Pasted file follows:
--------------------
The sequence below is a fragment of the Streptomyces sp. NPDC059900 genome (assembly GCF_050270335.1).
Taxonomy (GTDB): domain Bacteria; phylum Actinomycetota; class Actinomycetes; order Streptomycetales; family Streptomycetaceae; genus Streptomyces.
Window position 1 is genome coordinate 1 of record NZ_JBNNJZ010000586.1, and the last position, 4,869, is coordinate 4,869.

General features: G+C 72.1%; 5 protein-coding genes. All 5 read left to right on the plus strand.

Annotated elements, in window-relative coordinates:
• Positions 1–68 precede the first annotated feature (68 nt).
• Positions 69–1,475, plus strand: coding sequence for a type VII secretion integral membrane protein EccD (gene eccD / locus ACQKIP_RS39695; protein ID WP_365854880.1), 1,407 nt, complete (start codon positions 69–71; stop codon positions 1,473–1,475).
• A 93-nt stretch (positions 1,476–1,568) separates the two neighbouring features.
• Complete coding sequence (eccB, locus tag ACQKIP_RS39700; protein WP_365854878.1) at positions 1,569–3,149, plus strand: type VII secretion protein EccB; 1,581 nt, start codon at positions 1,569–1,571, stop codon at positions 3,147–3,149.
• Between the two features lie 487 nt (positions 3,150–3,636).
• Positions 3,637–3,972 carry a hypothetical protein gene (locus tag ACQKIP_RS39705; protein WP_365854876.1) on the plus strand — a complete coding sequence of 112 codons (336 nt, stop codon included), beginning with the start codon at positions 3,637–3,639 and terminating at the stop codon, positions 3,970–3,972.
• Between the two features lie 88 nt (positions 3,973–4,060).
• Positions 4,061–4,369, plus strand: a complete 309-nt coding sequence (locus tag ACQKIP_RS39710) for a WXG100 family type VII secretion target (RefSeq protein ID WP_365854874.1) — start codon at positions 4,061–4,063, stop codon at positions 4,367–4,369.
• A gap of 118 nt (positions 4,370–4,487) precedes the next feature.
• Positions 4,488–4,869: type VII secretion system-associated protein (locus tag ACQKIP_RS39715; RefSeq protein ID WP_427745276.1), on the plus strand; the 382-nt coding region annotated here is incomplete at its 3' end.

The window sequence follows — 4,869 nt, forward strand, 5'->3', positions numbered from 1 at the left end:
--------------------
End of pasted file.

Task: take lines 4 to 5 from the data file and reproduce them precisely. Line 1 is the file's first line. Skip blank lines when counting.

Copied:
General features: G+C 72.1%; 5 protein-coding genes. All 5 read left to right on the plus strand.

Annotated elements, in window-relative coordinates: